Farewell, Second Quarter

Republicans won four special elections but still face troubling metrics for 2018.

Senate Majority Leader Mitch McConnell of Ky., left, and Senate Majority Whip Sen. John Cornyn, R-Texas speak with the media after they and other Senate Republicans had a meeting with President Donald Trump at the White House, Tuesday, June 27, 2017, in Washington.
AP Photo/Alex Brandon
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Kyle Trygstad
June 28, 2017, 9:48 a.m.

Elec­tion cycles are meas­ured in three-month fun­drais­ing in­ter­vals, and there are plenty of vari­ables to watch in the fight for con­trol of Con­gress as the off-year’s 2nd quarter con­cludes Fri­day.

The past few months have been a mixed bag for Re­pub­lic­ans, who won all four con­tested spe­cial elec­tions but now head in­to the Ju­ly Fourth re­cess with con­tin­ued delays to their le­gis­lat­ive pri­or­it­ies des­pite con­trol of Con­gress and the White House.

Hanging over their heads is Pres­id­ent Trump’s ap­prov­al rat­ing, which re­mains at a his­tor­ic low—he was at 41 per­cent in the RCP polling av­er­age on March 31 and 40 per­cent as of Wed­nes­day morn­ing. The latest poll, from NPR-PBS News­Hour-Mar­ist, found Trump’s ap­prov­al among in­de­pend­ents at 31 per­cent, down 9 points since Feb­ru­ary.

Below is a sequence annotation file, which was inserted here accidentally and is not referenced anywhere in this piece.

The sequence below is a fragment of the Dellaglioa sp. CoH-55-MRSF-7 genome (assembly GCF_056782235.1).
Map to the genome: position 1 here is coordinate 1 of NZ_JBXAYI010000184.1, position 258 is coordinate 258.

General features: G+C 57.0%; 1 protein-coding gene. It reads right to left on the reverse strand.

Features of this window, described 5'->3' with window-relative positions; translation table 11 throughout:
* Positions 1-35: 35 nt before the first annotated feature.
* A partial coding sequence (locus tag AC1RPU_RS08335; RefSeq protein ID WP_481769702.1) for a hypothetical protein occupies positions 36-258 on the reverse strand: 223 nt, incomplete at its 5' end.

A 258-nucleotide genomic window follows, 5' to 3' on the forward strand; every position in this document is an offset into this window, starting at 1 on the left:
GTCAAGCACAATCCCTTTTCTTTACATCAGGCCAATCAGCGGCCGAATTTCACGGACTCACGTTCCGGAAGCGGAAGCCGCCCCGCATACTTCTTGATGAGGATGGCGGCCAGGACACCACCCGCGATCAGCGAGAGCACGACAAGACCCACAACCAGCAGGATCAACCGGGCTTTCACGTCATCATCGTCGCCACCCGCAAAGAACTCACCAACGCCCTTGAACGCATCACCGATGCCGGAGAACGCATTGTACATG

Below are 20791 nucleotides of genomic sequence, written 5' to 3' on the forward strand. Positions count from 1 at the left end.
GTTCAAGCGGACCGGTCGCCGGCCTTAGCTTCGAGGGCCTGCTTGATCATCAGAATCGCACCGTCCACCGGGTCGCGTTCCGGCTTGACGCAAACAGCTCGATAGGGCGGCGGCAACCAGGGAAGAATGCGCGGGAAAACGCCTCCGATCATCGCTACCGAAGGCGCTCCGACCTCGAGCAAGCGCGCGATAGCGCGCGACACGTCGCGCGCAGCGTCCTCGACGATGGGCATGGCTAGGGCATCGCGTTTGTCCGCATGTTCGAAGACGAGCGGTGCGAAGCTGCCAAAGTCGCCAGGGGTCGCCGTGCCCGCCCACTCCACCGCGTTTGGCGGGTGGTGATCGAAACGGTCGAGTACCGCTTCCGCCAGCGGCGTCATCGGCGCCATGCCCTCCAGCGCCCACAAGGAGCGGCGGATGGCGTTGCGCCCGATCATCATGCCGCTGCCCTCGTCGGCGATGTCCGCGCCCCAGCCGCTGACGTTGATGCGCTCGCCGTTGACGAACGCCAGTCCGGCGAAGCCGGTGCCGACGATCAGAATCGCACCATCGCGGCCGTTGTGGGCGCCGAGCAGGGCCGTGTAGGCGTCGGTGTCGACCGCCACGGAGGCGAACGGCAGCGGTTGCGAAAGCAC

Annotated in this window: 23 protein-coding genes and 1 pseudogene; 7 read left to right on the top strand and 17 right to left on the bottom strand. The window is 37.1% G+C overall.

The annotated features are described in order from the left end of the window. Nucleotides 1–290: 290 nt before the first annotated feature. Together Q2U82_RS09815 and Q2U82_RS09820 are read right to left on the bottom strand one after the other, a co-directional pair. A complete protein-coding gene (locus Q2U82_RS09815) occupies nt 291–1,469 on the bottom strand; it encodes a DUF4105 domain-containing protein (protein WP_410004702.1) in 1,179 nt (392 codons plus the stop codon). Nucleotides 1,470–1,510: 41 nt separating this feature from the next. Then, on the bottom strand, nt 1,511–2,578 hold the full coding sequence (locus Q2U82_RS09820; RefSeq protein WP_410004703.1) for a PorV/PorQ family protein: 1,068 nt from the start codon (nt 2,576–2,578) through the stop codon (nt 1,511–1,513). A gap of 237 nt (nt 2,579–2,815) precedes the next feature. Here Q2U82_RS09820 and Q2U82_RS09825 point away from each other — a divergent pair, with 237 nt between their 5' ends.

Keep an eye on the gen­er­ic con­gres­sion­al bal­lot, which Demo­crats led by 10 points in that poll.

Mean­while, the start of the 3rd quarter tends to in­vite an in­flux of cam­paign an­nounce­ments. Many House Re­pub­lic­ans already have mul­tiple Demo­crat­ic chal­lengers, but the wait may soon be over for Demo­crat­ic sen­at­ors still without an op­pon­ent.

Kyle Tryg­stad


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